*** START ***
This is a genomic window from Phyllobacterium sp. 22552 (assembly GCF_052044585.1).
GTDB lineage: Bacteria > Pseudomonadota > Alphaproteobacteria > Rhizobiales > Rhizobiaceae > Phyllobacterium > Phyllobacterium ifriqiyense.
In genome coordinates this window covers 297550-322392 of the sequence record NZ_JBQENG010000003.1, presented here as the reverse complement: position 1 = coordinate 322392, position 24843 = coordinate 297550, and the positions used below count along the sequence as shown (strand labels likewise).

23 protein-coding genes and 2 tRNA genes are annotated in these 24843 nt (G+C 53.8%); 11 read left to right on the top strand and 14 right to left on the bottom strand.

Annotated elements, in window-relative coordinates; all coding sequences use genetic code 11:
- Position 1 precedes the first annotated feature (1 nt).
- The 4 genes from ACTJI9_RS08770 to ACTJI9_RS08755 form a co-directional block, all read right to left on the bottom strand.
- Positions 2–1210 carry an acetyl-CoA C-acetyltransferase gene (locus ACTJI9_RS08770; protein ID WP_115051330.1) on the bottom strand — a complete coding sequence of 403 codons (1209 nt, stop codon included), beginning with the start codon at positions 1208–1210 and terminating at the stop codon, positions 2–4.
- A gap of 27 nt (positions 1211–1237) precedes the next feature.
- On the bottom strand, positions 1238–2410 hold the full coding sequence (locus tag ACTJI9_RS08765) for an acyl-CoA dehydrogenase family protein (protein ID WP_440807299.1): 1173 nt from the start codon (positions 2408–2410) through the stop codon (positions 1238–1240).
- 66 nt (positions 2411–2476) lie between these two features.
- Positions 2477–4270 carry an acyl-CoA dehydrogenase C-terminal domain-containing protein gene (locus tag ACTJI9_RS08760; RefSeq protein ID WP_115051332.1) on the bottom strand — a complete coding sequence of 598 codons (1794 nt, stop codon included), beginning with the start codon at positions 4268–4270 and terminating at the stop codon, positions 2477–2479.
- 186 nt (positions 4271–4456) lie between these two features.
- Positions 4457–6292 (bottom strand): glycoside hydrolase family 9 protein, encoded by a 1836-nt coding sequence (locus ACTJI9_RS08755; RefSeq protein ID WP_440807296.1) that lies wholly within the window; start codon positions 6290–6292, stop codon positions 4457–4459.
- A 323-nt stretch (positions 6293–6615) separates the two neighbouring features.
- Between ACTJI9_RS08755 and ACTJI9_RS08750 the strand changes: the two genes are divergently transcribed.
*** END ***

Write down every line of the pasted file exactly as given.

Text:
This is a genomic window from Phyllobacterium sp. 22552 (assembly GCF_052044585.1).
GTDB lineage: Bacteria > Pseudomonadota > Alphaproteobacteria > Rhizobiales > Rhizobiaceae > Phyllobacterium > Phyllobacterium ifriqiyense.
In genome coordinates this window covers 297550-322392 of the sequence record NZ_JBQENG010000003.1, presented here as the reverse complement: position 1 = coordinate 322392, position 24843 = coordinate 297550, and the positions used below count along the sequence as shown (strand labels likewise).

23 protein-coding genes and 2 tRNA genes are annotated in these 24843 nt (G+C 53.8%); 11 read left to right on the top strand and 14 right to left on the bottom strand.

Annotated elements, in window-relative coordinates; all coding sequences use genetic code 11:
- Position 1 precedes the first annotated feature (1 nt).
- The 4 genes from ACTJI9_RS08770 to ACTJI9_RS08755 form a co-directional block, all read right to left on the bottom strand.
- Positions 2–1210 carry an acetyl-CoA C-acetyltransferase gene (locus ACTJI9_RS08770; protein ID WP_115051330.1) on the bottom strand — a complete coding sequence of 403 codons (1209 nt, stop codon included), beginning with the start codon at positions 1208–1210 and terminating at the stop codon, positions 2–4.
- A gap of 27 nt (positions 1211–1237) precedes the next feature.
- On the bottom strand, positions 1238–2410 hold the full coding sequence (locus tag ACTJI9_RS08765) for an acyl-CoA dehydrogenase family protein (protein ID WP_440807299.1): 1173 nt from the start codon (positions 2408–2410) through the stop codon (positions 1238–1240).
- 66 nt (positions 2411–2476) lie between these two features.
- Positions 2477–4270 carry an acyl-CoA dehydrogenase C-terminal domain-containing protein gene (locus tag ACTJI9_RS08760; RefSeq protein ID WP_115051332.1) on the bottom strand — a complete coding sequence of 598 codons (1794 nt, stop codon included), beginning with the start codon at positions 4268–4270 and terminating at the stop codon, positions 2477–2479.
- 186 nt (positions 4271–4456) lie between these two features.
- Positions 4457–6292 (bottom strand): glycoside hydrolase family 9 protein, encoded by a 1836-nt coding sequence (locus ACTJI9_RS08755; RefSeq protein ID WP_440807296.1) that lies wholly within the window; start codon positions 6290–6292, stop codon positions 4457–4459.
- A 323-nt stretch (positions 6293–6615) separates the two neighbouring features.
- Between ACTJI9_RS08755 and ACTJI9_RS08750 the strand changes: the two genes are divergently transcribed.